July 27th, 2017, 09:32 AM  #1 
Newbie Joined: Apr 2017 From: Canada Posts: 22 Thanks: 1  Curious about high school factoring
When we have a quadratic polynomial of the form: $\displaystyle ax^2 + bx + c$ WHY is it factored in such a way that the newly split $\displaystyle b$ term MUST MULTIPLY to make $\displaystyle ax^2*c$? For example, if we have $\displaystyle 4x^2+4x+1 $, $\displaystyle 4x^2 +2x+2x+1$ $\displaystyle =2x(2x+1)+ 1(2x+1)$ $\displaystyle =(2x+1)^2$ 
July 27th, 2017, 09:56 AM  #2 
Global Moderator Joined: Dec 2006 Posts: 17,725 Thanks: 1359 
(ax + b)(cx + d) = acx² + adx + bcx + bd implies (adx)(bcx) = (ac)x²(bd).

July 27th, 2017, 01:25 PM  #3  
Senior Member Joined: May 2016 From: USA Posts: 750 Thanks: 302  Quote:
The general way to factor a quadratic is $ax^2 + bx + c = a * \left ( x + \dfrac{b  d}{2a} \right ) * \left ( x + \dfrac{b + d}{2a} \right ), \text { where } d = \sqrt{b^2  4ac}.$ Let's PROVE that first. $a * \left ( x + \dfrac{b  d}{2a} \right ) * \left ( x + \dfrac{b + d}{2a} \right ) =$ $a * \left ( x * \left \{x + \dfrac{b + d}{2a} \right \} + \dfrac{b  d}{2a} * \left \{ x + \dfrac{b + d}{2a} \right \} \right ) =$ $a * \left ( x^2 + \dfrac{bx + dx}{2a} + \dfrac{bx  dx}{2a} + \dfrac{b^2  d^2}{4a^2} \right ) =$ $a * \left ( x^2 + \dfrac{bx + dx + bx  dx}{2a} + \dfrac{b^2  \left ( \sqrt{b^2  4ac} \right )^2}{4a^2} \right ) =$ $a \left ( x^2 + \dfrac{\cancel 2 bx}{\cancel 2 a} + \dfrac{b^2  (b^2  4ac)}{4a^2} \right ) =ax^2 + \dfrac{\cancel a bx}{\cancel a} + \dfrac{\cancel{4a^2}c}{\cancel{4a^2}} = ax^2 + bx + c.$ There is a very important special case. $b^2  4ac = 0 \implies d = 0 \implies$ $ax^2 + bx + c = a * \left (x + \dfrac{b + 0}{2a} \right ) * \left ( x + \dfrac{b  0}{2a} \right ) =$ $a * \left (x + \dfrac{b}{2a} \right )^2 = \left \{ \sqrt{a} * \left ( x + \dfrac{b}{2a} \right ) \right \}^2 = \left ( x\sqrt{a} + \dfrac{b\sqrt{a}}{2a} \right )^2.$ Your example is a very special case of the special case. $a = 4,\ b = 4,\ c = 1 \implies b^2  4ac = 4^2  4 * 4 * 1 = 16  16 = 0.$ $So\ 4x^2 + 4x + 1 = \left ( x * \sqrt{4} + \dfrac{4 * \sqrt{4}}{2 * 4} \right )^2 = \left ( 2x + \dfrac{4 * 2}{8} \right )^2 = (2x + 1)^2.$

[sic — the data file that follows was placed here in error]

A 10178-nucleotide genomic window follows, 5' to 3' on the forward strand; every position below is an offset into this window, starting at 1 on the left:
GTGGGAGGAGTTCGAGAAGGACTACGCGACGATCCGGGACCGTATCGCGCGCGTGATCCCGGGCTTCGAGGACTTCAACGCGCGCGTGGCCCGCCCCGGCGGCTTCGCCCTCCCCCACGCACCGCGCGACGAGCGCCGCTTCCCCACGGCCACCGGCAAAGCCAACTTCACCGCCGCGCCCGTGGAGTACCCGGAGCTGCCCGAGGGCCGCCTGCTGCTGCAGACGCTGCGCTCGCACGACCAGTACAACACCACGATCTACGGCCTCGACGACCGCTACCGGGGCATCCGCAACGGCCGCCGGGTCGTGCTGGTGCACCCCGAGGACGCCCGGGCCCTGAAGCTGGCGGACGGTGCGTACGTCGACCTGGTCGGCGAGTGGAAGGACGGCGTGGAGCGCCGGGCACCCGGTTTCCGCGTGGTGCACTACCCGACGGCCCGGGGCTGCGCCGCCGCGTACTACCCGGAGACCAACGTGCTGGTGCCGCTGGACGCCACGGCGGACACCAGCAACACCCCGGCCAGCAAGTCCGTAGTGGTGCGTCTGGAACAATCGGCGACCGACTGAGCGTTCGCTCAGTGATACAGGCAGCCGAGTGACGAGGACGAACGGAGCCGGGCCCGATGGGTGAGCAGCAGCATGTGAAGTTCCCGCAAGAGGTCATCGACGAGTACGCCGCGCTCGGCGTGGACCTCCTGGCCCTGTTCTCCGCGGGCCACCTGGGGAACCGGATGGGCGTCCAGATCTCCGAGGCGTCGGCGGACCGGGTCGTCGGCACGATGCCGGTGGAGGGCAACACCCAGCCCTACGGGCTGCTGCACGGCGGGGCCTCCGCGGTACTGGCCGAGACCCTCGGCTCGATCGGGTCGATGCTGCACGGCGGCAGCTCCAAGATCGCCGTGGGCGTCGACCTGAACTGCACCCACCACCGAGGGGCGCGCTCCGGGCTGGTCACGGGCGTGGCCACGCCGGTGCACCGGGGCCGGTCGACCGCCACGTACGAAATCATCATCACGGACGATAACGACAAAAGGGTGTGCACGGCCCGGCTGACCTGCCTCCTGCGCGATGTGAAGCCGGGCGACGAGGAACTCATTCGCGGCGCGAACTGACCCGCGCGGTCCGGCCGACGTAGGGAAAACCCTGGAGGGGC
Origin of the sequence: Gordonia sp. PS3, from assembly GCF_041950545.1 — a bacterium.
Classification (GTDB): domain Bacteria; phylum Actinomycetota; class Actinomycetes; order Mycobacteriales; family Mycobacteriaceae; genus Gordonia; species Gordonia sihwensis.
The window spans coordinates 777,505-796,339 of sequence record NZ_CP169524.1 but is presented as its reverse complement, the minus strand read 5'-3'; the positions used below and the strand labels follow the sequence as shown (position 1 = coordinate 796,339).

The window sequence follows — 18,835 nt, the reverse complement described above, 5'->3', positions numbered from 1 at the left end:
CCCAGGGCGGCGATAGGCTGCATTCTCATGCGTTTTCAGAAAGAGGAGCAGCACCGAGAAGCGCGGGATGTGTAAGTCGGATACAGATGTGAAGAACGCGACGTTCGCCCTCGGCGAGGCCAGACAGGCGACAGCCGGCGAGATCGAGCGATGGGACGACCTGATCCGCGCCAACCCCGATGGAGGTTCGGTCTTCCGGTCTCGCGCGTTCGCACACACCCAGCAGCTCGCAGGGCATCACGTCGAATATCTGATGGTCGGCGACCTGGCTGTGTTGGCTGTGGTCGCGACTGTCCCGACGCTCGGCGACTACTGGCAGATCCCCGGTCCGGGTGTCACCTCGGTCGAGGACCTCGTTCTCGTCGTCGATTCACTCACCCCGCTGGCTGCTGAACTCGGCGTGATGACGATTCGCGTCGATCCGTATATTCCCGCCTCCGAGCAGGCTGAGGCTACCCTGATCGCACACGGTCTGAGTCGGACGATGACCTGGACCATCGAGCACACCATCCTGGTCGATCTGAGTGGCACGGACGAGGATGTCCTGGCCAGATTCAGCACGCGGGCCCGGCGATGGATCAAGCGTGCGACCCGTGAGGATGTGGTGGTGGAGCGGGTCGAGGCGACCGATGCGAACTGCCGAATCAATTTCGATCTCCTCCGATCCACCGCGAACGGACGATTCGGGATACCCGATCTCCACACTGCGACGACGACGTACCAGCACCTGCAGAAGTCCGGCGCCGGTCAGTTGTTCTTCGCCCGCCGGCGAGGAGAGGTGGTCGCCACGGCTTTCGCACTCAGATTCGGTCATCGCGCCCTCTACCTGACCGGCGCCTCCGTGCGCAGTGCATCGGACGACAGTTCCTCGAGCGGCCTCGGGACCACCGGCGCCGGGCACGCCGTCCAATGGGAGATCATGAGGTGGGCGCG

July 27th, 2017, 01:32 PM  #4 
Global Moderator Joined: Dec 2006 Posts: 17,725 Thanks: 1359 
It was not suggested that the term in x has to be split into equal halves.

July 27th, 2017, 02:37 PM  #5 
Senior Member Joined: May 2016 From: USA Posts: 750 Thanks: 302  That was exactly what the example in the original post did. I was addressing that post, not being contrary with you. My fault: I should have quoted the original post to clarify what I was responding to.

July 31st, 2017, 05:44 PM  #6 
Newbie Joined: Jul 2017 From: New Zealand Posts: 7 Thanks: 0 
Just wondering what is the easiest method to factorise ax^2 +bx + c at high school level... many thanks 
July 31st, 2017, 05:55 PM  #7 
Global Moderator Joined: Oct 2008 From: London, Ontario, Canada  The Forest City Posts: 7,540 Thanks: 920 Math Focus: Elementary mathematics and beyond 
There are many methods that can be applied. What the "easiest" is would depend on what values we have for a, b and c.

July 31st, 2017, 06:33 PM  #8 
Newbie Joined: Jul 2017 From: New Zealand Posts: 7 Thanks: 0 
For example something like 3x^2 + 19x + 6 Thanks 
August 2nd, 2017, 08:12 AM  #9 
Newbie Joined: Apr 2017 From: Canada Posts: 22 Thanks: 1 
$\displaystyle 3x^2 + 19x + 6$ $\displaystyle = 3x^2+x+18x+6$ $\displaystyle = x(3x+1)+6(3x+1)$ $\displaystyle =(x+6)(3x+1)$ 
August 2nd, 2017, 09:17 AM  #10 
Global Moderator Joined: Dec 2006 Posts: 17,725 Thanks: 1359  That post didn't state that splitting exactly in half was part of the method used, as distinct from being just an insignificant (for the purposes of the question) consequence of the fact that the example used happened to be a perfect square. The post had emphasized that the product of the terms resulting from the split must be $ax^2*c$, thus implying that achieving this should be part of a general method, or was already part of the method taught.


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